Trump Trial May End Quickly—Unless He Takes the Stand

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The Democrats’ latest Get Trump Campaign to discredit the former president and keep him off the campaign trail is like a crusty drain that circles into a gutter. When the prosecution rests in this Manhattan bookkeeping trial, which may be late Monday or Tuesday, this Russia redux could be mere hours—or days— away from jurors. The timing depends on at least three considerations:

  • Will the defense mount an offensive?
  • Will the defense be successful in getting two key witnesses to testify?
  • Would Donald Trump Testify?

The length of time it takes to re-direct Michael Cohen’s questioning will depend on how much rehabilitation is required by the prosecution. Cohen, who Todd Blanche, the Trump lawyer, smashed on Thursday, is expected to return on Monday to answer more questions. The court was closed on Friday to allow Trump to attend Barron’s graduation from high school. On Friday night, the former president also squeezed in a fundraising event in Minnesota. Barron didn’t have a family rager in Mar-a-Lago?

Don’t expect any miracles to happen in the last few days of the Trump Trial. Judges will only do so much to maintain the goodwill of a daughter who is fundraising from her father’s job, or to continue to receive squash invitations. A directed verdict probably isn’t on the list of things to do.

The defense will request a directed verdict or a mistrial if the prosecution knew that star witness Cohen would lie.

Trump’s team has spent hours debating whether to mount a defense. One side is made up of lawyers who believe that Trump should do everything he can to send a JDAM straight into the heart and soul of the prosecution to the benefit of public opinion. On the other hand, Team Trump says that it should drop the mic, declare that the prosecution has not proven its case, and request an acquittal.

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In criminal cases, the fates are always in favor of the prosecution. Their case is like a Jenga game on a precarious balance. The uncharged crime in the case resurrects misdemeanors that have expired statutes of limitations and transforms them into 34 felonies, based on an action: paying an adult film contortionist to extort $130,000 for her and her stories about having sex with Trump in 2006. Michael Cohen, Trump’s attorney, paid the payments. A New York jury will probably find him guilty, regardless of how suspicious the case is.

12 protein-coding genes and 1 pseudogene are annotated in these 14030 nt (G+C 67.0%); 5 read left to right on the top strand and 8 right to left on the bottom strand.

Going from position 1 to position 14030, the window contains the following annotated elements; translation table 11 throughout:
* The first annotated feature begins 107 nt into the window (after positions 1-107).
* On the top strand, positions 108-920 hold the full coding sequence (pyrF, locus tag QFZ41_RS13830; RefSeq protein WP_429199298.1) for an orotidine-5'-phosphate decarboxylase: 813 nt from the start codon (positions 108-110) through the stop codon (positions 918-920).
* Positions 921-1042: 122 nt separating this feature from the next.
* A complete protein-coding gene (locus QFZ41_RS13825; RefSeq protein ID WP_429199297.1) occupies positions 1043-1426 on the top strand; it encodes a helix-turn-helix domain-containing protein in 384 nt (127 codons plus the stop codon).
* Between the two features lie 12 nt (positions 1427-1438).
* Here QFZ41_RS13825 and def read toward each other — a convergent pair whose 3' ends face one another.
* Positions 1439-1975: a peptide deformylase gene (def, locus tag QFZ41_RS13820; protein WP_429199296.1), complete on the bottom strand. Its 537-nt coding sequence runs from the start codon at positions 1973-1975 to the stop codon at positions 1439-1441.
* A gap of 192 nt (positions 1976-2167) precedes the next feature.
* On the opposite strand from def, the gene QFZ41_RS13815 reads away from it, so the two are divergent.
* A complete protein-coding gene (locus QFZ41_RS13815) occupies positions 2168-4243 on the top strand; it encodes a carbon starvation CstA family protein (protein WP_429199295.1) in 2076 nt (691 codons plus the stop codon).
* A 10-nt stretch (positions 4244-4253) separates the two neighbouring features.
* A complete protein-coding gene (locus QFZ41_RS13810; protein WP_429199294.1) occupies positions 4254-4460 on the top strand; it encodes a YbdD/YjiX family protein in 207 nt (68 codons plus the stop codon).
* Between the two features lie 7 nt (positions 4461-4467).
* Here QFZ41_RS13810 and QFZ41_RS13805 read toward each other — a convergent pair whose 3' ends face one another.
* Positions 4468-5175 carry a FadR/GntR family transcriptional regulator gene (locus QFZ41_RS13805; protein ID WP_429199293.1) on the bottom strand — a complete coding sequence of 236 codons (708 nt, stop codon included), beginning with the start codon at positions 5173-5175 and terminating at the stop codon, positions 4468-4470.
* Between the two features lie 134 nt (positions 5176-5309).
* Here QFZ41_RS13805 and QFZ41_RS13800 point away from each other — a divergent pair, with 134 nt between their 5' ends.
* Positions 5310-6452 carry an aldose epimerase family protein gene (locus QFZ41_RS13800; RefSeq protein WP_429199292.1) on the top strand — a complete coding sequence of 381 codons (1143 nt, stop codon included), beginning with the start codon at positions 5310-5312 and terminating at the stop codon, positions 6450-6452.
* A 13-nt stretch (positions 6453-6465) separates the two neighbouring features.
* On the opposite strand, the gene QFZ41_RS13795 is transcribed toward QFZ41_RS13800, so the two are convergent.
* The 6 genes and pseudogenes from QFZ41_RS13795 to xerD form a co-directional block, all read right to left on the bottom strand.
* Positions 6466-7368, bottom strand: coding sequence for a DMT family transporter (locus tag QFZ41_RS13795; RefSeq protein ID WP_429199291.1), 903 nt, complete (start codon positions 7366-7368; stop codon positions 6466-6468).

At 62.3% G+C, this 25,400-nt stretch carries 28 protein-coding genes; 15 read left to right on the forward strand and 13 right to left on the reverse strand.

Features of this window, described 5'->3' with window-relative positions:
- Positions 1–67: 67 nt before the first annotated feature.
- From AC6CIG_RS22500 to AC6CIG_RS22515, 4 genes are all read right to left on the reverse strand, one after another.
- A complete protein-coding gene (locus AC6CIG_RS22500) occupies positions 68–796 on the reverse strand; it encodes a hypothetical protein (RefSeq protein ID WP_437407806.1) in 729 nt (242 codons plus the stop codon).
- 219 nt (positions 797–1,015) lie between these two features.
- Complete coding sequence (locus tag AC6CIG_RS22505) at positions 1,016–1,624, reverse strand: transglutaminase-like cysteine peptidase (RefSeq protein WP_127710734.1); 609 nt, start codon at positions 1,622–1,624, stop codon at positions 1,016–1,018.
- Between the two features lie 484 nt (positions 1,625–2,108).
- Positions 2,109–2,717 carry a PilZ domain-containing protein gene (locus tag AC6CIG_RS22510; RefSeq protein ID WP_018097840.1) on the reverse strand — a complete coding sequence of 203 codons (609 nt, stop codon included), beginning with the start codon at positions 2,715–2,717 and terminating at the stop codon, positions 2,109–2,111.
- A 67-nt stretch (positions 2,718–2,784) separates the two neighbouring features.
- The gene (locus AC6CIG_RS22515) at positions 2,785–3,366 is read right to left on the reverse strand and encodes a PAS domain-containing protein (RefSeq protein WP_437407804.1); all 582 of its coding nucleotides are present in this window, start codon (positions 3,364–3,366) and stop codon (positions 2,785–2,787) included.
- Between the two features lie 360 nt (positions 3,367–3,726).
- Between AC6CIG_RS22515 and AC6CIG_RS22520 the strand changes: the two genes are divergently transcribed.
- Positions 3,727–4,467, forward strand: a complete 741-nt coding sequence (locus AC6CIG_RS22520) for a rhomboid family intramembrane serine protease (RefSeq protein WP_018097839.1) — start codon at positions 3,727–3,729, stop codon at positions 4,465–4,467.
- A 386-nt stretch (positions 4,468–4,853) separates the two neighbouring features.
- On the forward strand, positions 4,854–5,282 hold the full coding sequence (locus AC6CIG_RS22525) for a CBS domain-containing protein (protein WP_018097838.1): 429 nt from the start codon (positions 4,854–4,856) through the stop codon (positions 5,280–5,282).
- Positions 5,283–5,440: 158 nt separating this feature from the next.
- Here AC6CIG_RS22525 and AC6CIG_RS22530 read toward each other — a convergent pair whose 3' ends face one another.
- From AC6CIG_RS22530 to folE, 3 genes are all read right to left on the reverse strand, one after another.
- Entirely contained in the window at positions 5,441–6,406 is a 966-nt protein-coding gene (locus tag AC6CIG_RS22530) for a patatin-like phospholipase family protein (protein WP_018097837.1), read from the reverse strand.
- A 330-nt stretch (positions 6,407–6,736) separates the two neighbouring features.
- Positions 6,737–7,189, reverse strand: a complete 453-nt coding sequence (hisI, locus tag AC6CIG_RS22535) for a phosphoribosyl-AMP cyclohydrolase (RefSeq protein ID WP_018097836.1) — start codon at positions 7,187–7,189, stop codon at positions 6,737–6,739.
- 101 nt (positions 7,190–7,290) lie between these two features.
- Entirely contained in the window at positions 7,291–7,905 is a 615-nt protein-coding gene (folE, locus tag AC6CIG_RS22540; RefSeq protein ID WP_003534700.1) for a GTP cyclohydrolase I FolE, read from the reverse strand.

Campaign finance violations are not charged in this case. Cohen and Stormy Daniels are the only people to have so far testified about campaign finance violations.

The judge already has a shrink-wrapped version of the testimony that Brad Smith, the former Federal Elections Commission Chairman, will be able to provide when he or she testifies.

Cohen is the only one who has been asked to determine Trump’s current state of mind regarding whether Trump believed that payments made to Cohen were intended to circumvent election laws or simply to retain legal services. The person who made the payments is currently in Rikers Island Prison.

Allen Weisselberg, the former CFO of Trump’s New York company, was sentenced to prison for perjury regarding the value of his real estate holdings. He was in a meeting between Cohen and Trump about the 34 payments made to Cohen. Weisselberg was not called to testify as it would have hurt the case of DA Alvin Bragg.

Bragg, in what former federal prosecutor Andy McCarthy described as “one of the most sleazy moves I’ve ever seen,” introduced Weisselberg’s separation agreement from the Trump organization into evidence, to indicate to the jury that it would not allow him to testify. This is false.

McCarthy said, “Bragg who will not prosecute anyone, has prosecuted [Weisselberg] two times in two years …” McCarthy was incredulous.

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It’s either Cohen or nothing. Unless…

Robert Costello is another possible witness. His testimony to the FEC and the Feds about Cohen’s lies convinced them not to file campaign violation charges against Trump. Costello’s testimony to the Congressional Subcommittee on the Weaponization of Government gave many their first glimpse of Costello’s story. He could have provided evidence that Cohen lied during the trial. Cohen waived the attorney-client privilege at the request of the federal government, allowing Costello to share his story. Read that sentence again.

Costello’s extraordinary testimony to the subcommittee was:

The US Attorney’s Office provided me with a waiver of the attorney-client privilege. I then produced a large number of documents, to which I agreed. Two Assistant US Attorneys, along with two FBI agents, interviewed me for about 3 1/2 hours. I explained that Cohen’s claim was false and provided evidence in the form of emails, texts, and contemporaneous notes. The US Attorney’s Office did not deal with Cohen ever again after that. They had concluded that Cohen was a habitual liar and an unreliable witness. This office decided not to bring charges against President Trump. This was a clear and correct decision. The New York District Attorney’s Office cannot say the same.

Will Trump finally take the witness stand? Todd Blanche told the judge, he would keep his argument short. This means he won’t be putting the former president on the witness stand. Mark Levin, a lawyer, and commentator, described his testimony as “This is Your Life, Donald Trump”, a humiliation ceremony that would last for days.

The trial will resume on Monday morning.

In this week’s Adult in the Room Podcast, I spoke with Mike Davis from the Article III Project regarding this case in light of the scandalous Stormy Daniels testimonies. This is a useful summary of the current state of the case.